We’re fortunate to earn money when you click on links to products or services we already know and love. This helps support the blog and allows us to continue to release free content. Read our full disclosure here.

Does this sound familiar?

I can’t make a realistic budget because I don’t know how much I’ll make in any given month! I can’t make a plan because my income is too unpredictable.

Whether you’re hourly, working odd jobs, freelancing, or working on rollercoaster commissions – you can make a budget that works.

Most budgeting systems fail to address variable incomes, which is silly since that rules out a huge portion of the workforce.

Most people, in fact.

It’s not just you…
10% of workers are contractors, meaning they’re brought on for a fixed period of time. They may have income for one month, or six months. They may have one client, or seven.
58.3% of workers are hourly, with 542,000 hourly workers earning the federal minimum wage.

Even if it’s a little trickier, budgeting is even more important on an irregular income. If you’re not paying attention to how your money is coming and going, you might find yourself in a tight situation without any savings to fall back on. Yikes!

Luckily, Vermillion can help.

The zero-sum, envelope-based budgeting system that Vermillion uses is perfectly suited for people with variable incomes.

Budgeting with a variable income is as easy as 1-2-3.

1. Estimate your skeleton budget. 💀

The first step is to set up your skeleton budget - the bare minimum you need to scrape by. Think of non-negotiable expenses - like rent, internet, basic groceries, etc.

To make things easier, think of a particularly low-income month you’ve had recently. If you know generally how low your paychecks can get, estimate a low-income month by pretending you’ve had two of those paychecks.

Build your skeleton budget to fit your low-income month. You may need to slash your spending to make things work, but that’s okay! This is about finding a sustainable spending plan.

This won’t be every month. Just the verrrrry slow ones.

Consider some money-saving options:

  • Can you make meals from food in your pantry?
  • Can you carpool to work to save on gas?
  • Can you entertain for free, rather than going out?

Once you have a budget you think you can stick to in tough times, print it out for reference later.

Really, I mean it. Print that thing out. On real paper. Or at least save a screenshot.

2. Fund your budget with every paycheck.

Now the fun part.

When you get paid each month, fund your skeleton budget categories first. These are the bare bones (hah!) of your budget.

The idea is to cover the essentials in your budget first. If you can’t fund everything right away, that’s okay. Prioritize what expenses are most important, or which ones are coming up before you’ll get paid again.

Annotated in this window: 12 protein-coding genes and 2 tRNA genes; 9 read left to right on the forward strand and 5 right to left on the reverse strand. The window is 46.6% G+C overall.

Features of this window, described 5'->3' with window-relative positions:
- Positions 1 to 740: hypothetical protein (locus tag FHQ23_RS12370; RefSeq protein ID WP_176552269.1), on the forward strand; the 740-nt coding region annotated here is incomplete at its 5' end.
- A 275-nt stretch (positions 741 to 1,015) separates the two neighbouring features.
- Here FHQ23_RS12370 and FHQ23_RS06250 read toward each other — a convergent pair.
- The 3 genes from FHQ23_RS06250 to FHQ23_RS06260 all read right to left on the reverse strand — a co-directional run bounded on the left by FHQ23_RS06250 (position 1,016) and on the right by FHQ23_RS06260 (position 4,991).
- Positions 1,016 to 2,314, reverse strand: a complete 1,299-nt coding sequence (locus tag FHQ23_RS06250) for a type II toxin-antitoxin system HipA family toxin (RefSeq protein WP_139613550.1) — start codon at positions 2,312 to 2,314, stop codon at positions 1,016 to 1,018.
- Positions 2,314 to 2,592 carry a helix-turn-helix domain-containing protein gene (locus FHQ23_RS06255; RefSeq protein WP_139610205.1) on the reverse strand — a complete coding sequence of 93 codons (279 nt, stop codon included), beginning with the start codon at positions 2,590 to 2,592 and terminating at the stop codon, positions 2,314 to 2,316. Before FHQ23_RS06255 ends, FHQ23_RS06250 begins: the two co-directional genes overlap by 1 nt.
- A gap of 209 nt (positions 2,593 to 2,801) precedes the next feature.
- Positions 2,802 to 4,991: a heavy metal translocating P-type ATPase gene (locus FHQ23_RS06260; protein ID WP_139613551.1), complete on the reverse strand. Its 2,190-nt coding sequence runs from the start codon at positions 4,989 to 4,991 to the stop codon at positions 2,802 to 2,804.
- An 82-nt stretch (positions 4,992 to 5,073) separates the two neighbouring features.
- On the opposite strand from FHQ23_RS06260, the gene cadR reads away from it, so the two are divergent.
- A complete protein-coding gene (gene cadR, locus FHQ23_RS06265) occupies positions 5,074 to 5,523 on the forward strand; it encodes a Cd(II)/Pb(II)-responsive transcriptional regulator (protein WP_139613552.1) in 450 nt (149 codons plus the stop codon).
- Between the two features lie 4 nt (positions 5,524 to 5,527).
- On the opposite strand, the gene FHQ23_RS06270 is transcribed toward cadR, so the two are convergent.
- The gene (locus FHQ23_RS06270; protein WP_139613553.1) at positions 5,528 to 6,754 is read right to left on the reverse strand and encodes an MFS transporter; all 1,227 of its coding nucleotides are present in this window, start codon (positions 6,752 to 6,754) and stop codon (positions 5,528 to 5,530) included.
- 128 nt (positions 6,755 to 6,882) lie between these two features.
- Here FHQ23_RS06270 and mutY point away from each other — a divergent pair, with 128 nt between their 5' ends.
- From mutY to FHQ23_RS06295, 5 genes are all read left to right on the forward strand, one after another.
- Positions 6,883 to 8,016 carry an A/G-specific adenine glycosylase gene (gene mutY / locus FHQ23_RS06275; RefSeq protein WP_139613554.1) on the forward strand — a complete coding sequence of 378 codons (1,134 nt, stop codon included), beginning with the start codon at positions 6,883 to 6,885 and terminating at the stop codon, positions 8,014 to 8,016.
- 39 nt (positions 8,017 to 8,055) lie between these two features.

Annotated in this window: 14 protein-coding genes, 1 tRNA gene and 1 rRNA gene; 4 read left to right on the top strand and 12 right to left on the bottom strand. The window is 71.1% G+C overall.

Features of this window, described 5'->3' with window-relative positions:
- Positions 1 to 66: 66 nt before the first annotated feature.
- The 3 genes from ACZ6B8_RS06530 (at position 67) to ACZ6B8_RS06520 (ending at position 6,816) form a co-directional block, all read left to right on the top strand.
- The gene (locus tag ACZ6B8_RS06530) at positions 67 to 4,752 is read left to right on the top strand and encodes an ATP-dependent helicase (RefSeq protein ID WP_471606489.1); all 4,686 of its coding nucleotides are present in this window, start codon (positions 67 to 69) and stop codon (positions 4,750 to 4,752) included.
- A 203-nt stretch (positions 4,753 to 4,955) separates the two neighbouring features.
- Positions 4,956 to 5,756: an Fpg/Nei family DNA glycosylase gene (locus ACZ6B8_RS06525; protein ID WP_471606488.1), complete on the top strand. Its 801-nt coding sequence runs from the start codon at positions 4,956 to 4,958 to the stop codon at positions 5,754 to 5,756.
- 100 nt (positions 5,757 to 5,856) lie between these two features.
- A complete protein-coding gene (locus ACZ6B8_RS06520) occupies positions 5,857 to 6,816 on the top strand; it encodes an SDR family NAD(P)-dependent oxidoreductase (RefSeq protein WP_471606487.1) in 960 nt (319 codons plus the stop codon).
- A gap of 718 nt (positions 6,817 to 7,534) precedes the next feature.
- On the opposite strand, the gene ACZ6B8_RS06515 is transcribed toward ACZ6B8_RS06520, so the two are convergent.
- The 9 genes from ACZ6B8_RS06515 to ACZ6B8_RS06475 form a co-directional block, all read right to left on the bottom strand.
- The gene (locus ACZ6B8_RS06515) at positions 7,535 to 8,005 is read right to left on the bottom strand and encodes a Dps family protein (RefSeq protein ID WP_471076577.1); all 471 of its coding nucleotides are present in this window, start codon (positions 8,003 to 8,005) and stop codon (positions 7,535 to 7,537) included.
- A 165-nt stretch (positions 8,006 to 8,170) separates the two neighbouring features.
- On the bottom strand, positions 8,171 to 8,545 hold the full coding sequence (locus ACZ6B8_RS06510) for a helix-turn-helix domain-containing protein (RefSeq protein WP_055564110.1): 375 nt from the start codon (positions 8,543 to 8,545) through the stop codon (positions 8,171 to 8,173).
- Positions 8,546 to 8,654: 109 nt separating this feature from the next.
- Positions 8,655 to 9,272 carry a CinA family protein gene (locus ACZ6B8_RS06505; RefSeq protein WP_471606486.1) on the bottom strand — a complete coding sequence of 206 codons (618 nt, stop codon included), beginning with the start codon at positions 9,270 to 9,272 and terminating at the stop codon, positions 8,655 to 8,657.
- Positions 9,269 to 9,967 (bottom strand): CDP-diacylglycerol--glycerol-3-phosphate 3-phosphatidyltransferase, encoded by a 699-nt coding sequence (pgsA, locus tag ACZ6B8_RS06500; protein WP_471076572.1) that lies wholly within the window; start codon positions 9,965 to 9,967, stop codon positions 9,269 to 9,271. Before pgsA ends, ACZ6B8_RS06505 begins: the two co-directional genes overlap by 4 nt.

If you can cover everything comfortably with money leftover, move on to Step #3.

3. Establish a “Buffer” category to help during slow months.

If you have money leftover after funding all of your month-to-month needs, it’s time to add a buffer.

You’ll thank your past self for this step, trust me.

Sometimes your income may be especially low. You can ward against this by stashing extra money in a buffer category when your income is higher than usual. When the slow months come around, you can take money out of your buffer to cover the difference.

This can be separate from your emergency fund, or you could bundle them together in the same category. If you dip into it a lot to cover budget shortfalls, you might want to separate the categories to protect your emergency fund.

You don't need to put all of your extra income into your buffer. But the more you add, the fewer skeleton months you’ll have in the future. Of course, if every month is a skeleton month, you may never take money out of your buffer, so use your judgement!

And that’s it! It won’t be an easy adjustment if you’ve never kept a budget before, but it will give your life some much-needed stability.

Oh, you had issues?

Here are some common problems that may crop up. If these happen to you, don’t panic! Take a glass of wine deep breath and tackle it.

I made my skeleton budget, and now I’m overbudget.

Ouch! It’s very normal to be overbudget when planning out an entire month. This is why I recommend printing off the skeleton budget for reference. When you’re actually making your budget with your real income, focus on what you can pay with the money you have now.

It also helps to get one month ahead of your budget.

I don’t know how much I spend – how can I estimate my expenses?

Track them! Look at your bank account online! Or just guess and re-evaluate over time.

I only get paid once every few months, how can I make a monthly budget?

The process is pretty similar, except everything is going to come from the buffer category. You can also over-fund your categories, but this will make it harder to stick to your budget on a monthly basis.

My buffer category isn’t enough to cover my shortfalls. What should I do?

Your budget may need some adjustments, but it sounds like you may be outspending your income. To maintain your spending plan, you’ll need to make an effort to save more during higher-income months.

Of course, you may want to learn the difference between overbudgeting and overspending.

How about it? Inspired to start budgeting your irregular income? Give it a shot and let us know what you think!

Related Posts